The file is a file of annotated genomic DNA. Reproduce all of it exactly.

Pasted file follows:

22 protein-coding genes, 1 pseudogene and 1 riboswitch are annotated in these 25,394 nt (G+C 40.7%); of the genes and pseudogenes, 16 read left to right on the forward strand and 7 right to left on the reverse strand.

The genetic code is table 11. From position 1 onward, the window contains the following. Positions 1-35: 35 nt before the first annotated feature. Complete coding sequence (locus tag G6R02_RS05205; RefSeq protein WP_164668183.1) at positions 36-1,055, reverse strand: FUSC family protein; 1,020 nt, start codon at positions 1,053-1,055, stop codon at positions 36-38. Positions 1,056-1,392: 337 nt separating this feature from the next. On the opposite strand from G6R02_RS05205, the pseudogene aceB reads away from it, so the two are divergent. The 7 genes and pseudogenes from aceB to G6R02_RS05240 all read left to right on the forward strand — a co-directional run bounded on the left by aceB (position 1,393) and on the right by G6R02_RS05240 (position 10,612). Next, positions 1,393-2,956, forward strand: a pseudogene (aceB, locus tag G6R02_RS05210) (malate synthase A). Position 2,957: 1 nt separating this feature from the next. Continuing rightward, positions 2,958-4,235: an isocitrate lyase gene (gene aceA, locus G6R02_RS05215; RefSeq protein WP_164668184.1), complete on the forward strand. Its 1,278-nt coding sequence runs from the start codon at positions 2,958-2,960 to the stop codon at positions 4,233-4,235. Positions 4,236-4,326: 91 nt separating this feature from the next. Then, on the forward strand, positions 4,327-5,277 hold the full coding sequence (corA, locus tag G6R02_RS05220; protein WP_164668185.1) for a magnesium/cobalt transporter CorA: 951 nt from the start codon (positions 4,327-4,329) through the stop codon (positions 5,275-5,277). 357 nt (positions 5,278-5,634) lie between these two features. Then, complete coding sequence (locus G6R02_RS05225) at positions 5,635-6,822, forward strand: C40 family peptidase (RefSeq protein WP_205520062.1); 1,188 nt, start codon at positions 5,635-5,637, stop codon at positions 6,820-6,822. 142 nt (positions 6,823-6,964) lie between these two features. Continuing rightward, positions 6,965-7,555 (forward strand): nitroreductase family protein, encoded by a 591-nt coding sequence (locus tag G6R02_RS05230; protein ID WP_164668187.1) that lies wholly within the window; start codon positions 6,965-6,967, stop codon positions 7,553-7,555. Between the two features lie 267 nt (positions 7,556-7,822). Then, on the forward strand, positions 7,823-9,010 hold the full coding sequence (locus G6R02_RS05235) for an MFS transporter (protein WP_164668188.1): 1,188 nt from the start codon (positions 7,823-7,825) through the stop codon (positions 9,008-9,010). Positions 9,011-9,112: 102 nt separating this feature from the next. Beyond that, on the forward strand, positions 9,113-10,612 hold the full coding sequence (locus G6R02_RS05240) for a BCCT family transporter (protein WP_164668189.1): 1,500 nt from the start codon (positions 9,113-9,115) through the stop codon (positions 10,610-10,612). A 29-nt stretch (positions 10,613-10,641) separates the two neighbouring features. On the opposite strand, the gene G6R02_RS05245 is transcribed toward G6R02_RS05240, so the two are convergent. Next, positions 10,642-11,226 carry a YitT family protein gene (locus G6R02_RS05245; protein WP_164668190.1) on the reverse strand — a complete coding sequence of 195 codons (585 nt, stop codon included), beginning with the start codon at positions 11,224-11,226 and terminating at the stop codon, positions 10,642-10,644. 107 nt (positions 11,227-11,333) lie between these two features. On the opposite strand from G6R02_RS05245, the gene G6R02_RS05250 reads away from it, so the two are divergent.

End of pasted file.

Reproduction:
22 protein-coding genes, 1 pseudogene and 1 riboswitch are annotated in these 25,394 nt (G+C 40.7%); of the genes and pseudogenes, 16 read left to right on the forward strand and 7 right to left on the reverse strand.

The genetic code is table 11. From position 1 onward, the window contains the following. Positions 1-35: 35 nt before the first annotated feature. Complete coding sequence (locus tag G6R02_RS05205; RefSeq protein WP_164668183.1) at positions 36-1,055, reverse strand: FUSC family protein; 1,020 nt, start codon at positions 1,053-1,055, stop codon at positions 36-38. Positions 1,056-1,392: 337 nt separating this feature from the next. On the opposite strand from G6R02_RS05205, the pseudogene aceB reads away from it, so the two are divergent. The 7 genes and pseudogenes from aceB to G6R02_RS05240 all read left to right on the forward strand — a co-directional run bounded on the left by aceB (position 1,393) and on the right by G6R02_RS05240 (position 10,612). Next, positions 1,393-2,956, forward strand: a pseudogene (aceB, locus tag G6R02_RS05210) (malate synthase A). Position 2,957: 1 nt separating this feature from the next. Continuing rightward, positions 2,958-4,235: an isocitrate lyase gene (gene aceA, locus G6R02_RS05215; RefSeq protein WP_164668184.1), complete on the forward strand. Its 1,278-nt coding sequence runs from the start codon at positions 2,958-2,960 to the stop codon at positions 4,233-4,235. Positions 4,236-4,326: 91 nt separating this feature from the next. Then, on the forward strand, positions 4,327-5,277 hold the full coding sequence (corA, locus tag G6R02_RS05220; protein WP_164668185.1) for a magnesium/cobalt transporter CorA: 951 nt from the start codon (positions 4,327-4,329) through the stop codon (positions 5,275-5,277). 357 nt (positions 5,278-5,634) lie between these two features. Then, complete coding sequence (locus G6R02_RS05225) at positions 5,635-6,822, forward strand: C40 family peptidase (RefSeq protein WP_205520062.1); 1,188 nt, start codon at positions 5,635-5,637, stop codon at positions 6,820-6,822. 142 nt (positions 6,823-6,964) lie between these two features. Continuing rightward, positions 6,965-7,555 (forward strand): nitroreductase family protein, encoded by a 591-nt coding sequence (locus tag G6R02_RS05230; protein ID WP_164668187.1) that lies wholly within the window; start codon positions 6,965-6,967, stop codon positions 7,553-7,555. Between the two features lie 267 nt (positions 7,556-7,822). Then, on the forward strand, positions 7,823-9,010 hold the full coding sequence (locus G6R02_RS05235) for an MFS transporter (protein WP_164668188.1): 1,188 nt from the start codon (positions 7,823-7,825) through the stop codon (positions 9,008-9,010). Positions 9,011-9,112: 102 nt separating this feature from the next. Beyond that, on the forward strand, positions 9,113-10,612 hold the full coding sequence (locus G6R02_RS05240) for a BCCT family transporter (protein WP_164668189.1): 1,500 nt from the start codon (positions 9,113-9,115) through the stop codon (positions 10,610-10,612). A 29-nt stretch (positions 10,613-10,641) separates the two neighbouring features. On the opposite strand, the gene G6R02_RS05245 is transcribed toward G6R02_RS05240, so the two are convergent. Next, positions 10,642-11,226 carry a YitT family protein gene (locus G6R02_RS05245; protein WP_164668190.1) on the reverse strand — a complete coding sequence of 195 codons (585 nt, stop codon included), beginning with the start codon at positions 11,224-11,226 and terminating at the stop codon, positions 10,642-10,644. 107 nt (positions 11,227-11,333) lie between these two features. On the opposite strand from G6R02_RS05245, the gene G6R02_RS05250 reads away from it, so the two are divergent.